Sunday, July 3, 2011

How to talk to non-scientists

Yesterday on a hike someone named Sara, who is not a mathematician nor a scientist, asked me what I do. I said I worked on theoretical computer science, that is, the mathematics of computer science. She asked: "What is it that you people do, exactly? I can understand what a musician, say, does in his work, but I have no idea what mathematicians do."

I started trying to answer her: "You like games. You enjoy puzzles. Consider the Rubik's cube, and think about what your brain does as it is trying to figure it out. That is very similar to what a mathematician does while he or she is working on solving a problem. In addition, instead of working with a physical object, it's as though they had a picture of the Rubik's cube in their head, and they work with their representation of the mathematical world inside their head, so it's a bit more abstract." Omer Tamuz intervened: "yes, abstraction is very important. Here is an example. For every group of six people, if you look at which pairs are friends and which are not, there always exist either three who are all friends or three, none of which are mutual friends." He tried to explain it more clearly, I criticized that choice of an example, he asked me what would be a better example of abstraction, I suggested commutativity of addition and of multiplication, he suggested that removing three apples from eight apples leaves five apples, just in the same way that removing three oranges from eight oranges leaves five oranges, I criticized those examples for not being impressive enough, suggested the probabilistic method, it reminded him of Noga Alon's simple and beautiful first lecture in a course, which, upon my request, he proceeded to tell me about in full detail, and suddenly we came upon the others, including Sara, who had stopped for a break.

Sara had long since left Omer and me to join the others, but we had not even noticed her absence. She commented how amazing it was that after she had asked just one simple question, we took off with it, started discussing math, and an hour later we were still going at it. I was a little embarrassed. That doesn't seem like quite the right way to talk to a non-scientist about what we do, does it?

I am afraid that it reminds me of the 19th century cartoon L'idée fixe du savant Cosinus -- a must-read for all French-speaking mathematicians.


  1. On the contrary. You answered the question "What is it that you people do, exactly?" perfectly!

  2. My go-to example is insertion sort versus bogosort. Everyone knows what insertion sort is from playing cards, and it's intuitively really obvious that it's a far superior algorithm to throwing the cards at the floor and gathering them up until you happen upon a sorted set. It's simplistic, but I think captures the seed idea of theoretical computer science for a layperson.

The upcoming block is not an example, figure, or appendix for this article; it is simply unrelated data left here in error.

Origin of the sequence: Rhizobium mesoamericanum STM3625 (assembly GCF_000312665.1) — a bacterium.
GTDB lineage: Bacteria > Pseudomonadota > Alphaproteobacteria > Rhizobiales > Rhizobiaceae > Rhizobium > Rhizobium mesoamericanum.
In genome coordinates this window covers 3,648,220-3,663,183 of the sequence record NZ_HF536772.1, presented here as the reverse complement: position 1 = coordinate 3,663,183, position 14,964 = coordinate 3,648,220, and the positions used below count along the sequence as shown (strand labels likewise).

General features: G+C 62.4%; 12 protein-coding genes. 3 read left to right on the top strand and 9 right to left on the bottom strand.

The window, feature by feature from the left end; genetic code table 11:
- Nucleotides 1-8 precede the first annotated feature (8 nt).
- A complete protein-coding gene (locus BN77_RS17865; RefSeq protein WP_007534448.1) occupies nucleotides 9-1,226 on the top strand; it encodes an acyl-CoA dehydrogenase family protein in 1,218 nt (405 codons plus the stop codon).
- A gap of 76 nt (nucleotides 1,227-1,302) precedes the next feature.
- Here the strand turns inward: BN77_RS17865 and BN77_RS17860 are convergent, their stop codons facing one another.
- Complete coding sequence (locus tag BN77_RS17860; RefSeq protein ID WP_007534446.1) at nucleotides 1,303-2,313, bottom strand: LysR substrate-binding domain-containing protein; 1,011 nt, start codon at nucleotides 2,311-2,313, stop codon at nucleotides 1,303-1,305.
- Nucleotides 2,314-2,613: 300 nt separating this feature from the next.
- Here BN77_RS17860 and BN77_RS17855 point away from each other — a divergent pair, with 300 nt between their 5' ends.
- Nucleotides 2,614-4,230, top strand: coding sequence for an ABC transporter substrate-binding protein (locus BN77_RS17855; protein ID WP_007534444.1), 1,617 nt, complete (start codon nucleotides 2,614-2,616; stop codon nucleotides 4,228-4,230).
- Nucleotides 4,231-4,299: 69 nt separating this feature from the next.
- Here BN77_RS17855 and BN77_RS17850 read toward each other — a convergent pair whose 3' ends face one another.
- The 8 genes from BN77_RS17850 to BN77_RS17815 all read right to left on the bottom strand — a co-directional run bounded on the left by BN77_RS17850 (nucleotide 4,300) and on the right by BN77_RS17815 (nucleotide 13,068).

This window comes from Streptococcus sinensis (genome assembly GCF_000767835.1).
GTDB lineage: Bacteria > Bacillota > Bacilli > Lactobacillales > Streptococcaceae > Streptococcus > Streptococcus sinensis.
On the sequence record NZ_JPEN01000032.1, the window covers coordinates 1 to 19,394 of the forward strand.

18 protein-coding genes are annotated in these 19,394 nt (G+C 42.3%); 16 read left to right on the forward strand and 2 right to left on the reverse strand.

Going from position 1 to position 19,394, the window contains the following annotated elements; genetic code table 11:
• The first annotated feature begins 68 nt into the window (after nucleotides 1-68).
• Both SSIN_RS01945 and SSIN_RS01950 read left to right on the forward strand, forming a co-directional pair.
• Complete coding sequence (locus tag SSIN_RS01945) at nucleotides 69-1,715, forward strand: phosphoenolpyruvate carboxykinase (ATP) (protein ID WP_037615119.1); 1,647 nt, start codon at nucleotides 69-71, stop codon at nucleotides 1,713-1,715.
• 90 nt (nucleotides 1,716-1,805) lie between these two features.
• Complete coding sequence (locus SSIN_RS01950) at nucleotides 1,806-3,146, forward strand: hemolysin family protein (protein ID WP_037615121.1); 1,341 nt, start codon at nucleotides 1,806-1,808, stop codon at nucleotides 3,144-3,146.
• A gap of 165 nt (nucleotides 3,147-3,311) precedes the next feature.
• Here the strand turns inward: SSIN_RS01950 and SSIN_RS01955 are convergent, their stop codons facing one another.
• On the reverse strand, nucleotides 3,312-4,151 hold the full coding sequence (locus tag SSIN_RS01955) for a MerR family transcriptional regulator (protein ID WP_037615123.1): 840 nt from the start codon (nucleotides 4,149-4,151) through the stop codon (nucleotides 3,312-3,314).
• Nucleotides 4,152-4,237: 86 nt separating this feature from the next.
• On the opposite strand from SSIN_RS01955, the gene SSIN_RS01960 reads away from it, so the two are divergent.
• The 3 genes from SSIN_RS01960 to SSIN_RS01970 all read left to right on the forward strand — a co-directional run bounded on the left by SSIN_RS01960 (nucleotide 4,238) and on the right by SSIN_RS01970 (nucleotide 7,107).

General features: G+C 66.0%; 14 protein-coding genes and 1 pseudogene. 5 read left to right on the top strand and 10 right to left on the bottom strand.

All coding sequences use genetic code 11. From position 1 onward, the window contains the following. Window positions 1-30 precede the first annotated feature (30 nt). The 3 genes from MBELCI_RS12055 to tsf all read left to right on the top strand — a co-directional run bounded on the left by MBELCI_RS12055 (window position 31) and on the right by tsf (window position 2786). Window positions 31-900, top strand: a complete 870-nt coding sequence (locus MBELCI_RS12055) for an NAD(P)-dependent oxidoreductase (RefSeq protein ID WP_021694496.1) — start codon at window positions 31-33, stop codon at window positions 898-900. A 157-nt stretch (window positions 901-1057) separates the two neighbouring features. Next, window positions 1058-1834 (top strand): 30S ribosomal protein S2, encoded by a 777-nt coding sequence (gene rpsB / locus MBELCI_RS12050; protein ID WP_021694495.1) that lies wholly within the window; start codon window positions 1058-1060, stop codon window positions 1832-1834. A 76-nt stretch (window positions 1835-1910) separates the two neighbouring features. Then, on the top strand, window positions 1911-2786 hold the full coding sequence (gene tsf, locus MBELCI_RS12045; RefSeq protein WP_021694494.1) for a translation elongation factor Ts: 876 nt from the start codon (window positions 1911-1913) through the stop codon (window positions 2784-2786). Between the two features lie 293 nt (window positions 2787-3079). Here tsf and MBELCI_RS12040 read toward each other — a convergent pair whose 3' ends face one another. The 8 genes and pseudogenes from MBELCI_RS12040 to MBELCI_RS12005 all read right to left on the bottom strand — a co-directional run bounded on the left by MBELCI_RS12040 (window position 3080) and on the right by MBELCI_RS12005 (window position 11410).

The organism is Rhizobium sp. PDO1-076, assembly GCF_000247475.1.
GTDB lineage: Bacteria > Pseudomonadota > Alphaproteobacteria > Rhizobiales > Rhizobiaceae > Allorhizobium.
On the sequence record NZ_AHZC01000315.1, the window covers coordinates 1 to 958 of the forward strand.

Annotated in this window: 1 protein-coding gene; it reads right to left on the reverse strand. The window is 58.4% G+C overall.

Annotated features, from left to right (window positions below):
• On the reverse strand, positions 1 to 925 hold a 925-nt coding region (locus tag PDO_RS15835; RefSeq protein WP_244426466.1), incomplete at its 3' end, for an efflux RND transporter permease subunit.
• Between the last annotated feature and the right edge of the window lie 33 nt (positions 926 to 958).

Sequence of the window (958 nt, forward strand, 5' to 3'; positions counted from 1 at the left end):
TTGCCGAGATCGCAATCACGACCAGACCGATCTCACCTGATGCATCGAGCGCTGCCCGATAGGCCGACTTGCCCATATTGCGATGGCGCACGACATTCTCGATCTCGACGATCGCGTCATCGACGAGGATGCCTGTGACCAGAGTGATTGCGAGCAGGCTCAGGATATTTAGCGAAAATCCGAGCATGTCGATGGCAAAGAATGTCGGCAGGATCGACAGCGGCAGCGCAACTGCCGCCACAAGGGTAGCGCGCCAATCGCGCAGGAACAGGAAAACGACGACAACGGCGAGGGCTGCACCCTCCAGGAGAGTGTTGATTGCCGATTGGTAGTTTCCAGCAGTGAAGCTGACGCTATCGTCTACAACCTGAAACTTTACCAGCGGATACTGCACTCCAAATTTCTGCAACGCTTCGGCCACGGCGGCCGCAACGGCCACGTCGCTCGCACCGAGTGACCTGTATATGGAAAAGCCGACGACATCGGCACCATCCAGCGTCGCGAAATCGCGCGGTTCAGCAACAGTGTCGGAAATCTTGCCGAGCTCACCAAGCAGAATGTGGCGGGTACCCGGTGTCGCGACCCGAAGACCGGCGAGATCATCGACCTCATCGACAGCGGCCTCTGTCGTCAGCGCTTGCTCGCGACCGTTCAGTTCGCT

3. This is something I still struggle with all the time! I vacillate between describing what I do in grandiose philosophical big-picture terms (I investigate the _fundamental_ limits of what can be done with limited resources; how can Nature be manipulated to solve difficult problems - this is usually accompanied by wild gesticulations), and describing what I do in more plain terms (I sit in a room and think very hard about math problems. No, I don't add up numbers all day.).

    I guess it depends on who I'm talking to. Some people buy the philosophy spiel, some people just want to get a mental image of a mathematician at work.

    I have the hardest time with people who have previously had bad experiences with math, because they come with preconceptions about math (it's just rote memorization! it's just being really good at calculation!). I try to convince them otherwise, that "real" math is more like writing a novel or composing music than accounting, but the analogy only goes so far before I hate myself for being inaccurate.

  4. I like the infinite primes proof as an example of math. It differentiates rote calculation (is 37 a prime?) with larger questions about properties of numbers, and can be expressed at a fairly simple level.

    The existence of multiple proofs of the same theorem can sometimes enlighten people as well. There's a common perception that math is algorithmic: a set of rules you apply blindly to get a result. If they understand that there are multiple ways to get to a solution, and multiple paths that lead to dead-ends, and that choosing the right approaches to a problem is critical, it can help them see the creativity of the field. This goes along with cipher3d's statement comparing math to novel writing: there are lots of ways to build up a proof/novel, and some are just better than others, even if there's no easy way of telling a priori which is which.


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